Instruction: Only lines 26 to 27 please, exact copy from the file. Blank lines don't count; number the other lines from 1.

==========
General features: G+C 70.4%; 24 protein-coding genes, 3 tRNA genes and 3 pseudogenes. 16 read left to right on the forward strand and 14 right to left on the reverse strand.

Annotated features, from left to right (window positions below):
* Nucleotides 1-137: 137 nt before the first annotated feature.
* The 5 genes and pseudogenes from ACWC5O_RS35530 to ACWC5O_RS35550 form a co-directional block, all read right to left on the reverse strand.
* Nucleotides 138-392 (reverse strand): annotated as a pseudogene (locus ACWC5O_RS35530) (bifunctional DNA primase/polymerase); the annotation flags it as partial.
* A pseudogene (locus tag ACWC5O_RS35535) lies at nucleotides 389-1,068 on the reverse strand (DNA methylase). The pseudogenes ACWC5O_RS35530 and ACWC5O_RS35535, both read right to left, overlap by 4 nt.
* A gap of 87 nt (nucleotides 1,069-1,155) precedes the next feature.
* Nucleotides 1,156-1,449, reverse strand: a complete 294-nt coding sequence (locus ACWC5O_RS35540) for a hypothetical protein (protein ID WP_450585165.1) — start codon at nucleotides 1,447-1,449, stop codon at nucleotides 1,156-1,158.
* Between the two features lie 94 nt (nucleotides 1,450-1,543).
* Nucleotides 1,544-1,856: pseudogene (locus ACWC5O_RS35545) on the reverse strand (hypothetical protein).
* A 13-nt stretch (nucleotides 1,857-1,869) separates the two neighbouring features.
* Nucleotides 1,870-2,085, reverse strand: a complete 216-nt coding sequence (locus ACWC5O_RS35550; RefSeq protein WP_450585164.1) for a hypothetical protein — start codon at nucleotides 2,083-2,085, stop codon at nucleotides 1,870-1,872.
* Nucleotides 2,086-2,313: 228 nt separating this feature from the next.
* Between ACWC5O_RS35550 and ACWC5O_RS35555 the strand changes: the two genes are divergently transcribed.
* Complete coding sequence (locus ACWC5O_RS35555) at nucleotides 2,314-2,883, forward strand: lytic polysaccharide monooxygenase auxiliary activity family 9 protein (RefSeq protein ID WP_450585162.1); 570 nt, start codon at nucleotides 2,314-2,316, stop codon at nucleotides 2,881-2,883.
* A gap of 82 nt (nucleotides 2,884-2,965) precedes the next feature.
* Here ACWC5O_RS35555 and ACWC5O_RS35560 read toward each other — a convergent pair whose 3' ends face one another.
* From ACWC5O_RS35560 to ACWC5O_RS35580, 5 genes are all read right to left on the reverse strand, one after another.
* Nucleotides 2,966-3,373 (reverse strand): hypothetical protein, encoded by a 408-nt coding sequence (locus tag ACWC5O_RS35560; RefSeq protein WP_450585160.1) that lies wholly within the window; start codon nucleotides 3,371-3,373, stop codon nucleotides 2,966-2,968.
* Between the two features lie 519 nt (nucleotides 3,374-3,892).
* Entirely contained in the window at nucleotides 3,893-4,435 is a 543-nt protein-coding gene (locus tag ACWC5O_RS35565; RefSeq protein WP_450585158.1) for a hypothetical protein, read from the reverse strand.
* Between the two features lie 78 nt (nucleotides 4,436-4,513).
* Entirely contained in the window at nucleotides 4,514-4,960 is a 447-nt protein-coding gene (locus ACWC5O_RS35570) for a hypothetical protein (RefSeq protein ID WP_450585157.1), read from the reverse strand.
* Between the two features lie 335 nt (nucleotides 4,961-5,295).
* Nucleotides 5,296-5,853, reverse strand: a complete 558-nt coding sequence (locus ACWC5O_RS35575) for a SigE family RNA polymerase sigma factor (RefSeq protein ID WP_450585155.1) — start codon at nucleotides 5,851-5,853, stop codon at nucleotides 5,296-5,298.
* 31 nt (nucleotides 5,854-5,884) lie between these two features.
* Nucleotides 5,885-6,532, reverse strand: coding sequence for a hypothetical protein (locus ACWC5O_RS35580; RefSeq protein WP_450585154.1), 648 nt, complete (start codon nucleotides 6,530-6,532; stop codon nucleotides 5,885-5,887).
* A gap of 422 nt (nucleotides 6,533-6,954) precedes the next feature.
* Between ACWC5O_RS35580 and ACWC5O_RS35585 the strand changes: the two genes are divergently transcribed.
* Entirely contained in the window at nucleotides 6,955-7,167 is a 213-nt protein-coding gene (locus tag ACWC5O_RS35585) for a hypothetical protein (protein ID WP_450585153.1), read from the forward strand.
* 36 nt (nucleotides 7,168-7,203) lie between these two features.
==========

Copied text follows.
* 31 nt (nucleotides 5,854-5,884) lie between these two features.
* Nucleotides 5,885-6,532, reverse strand: coding sequence for a hypothetical protein (locus ACWC5O_RS35580; RefSeq protein WP_450585154.1), 648 nt, complete (start codon nucleotides 6,530-6,532; stop codon nucleotides 5,885-5,887).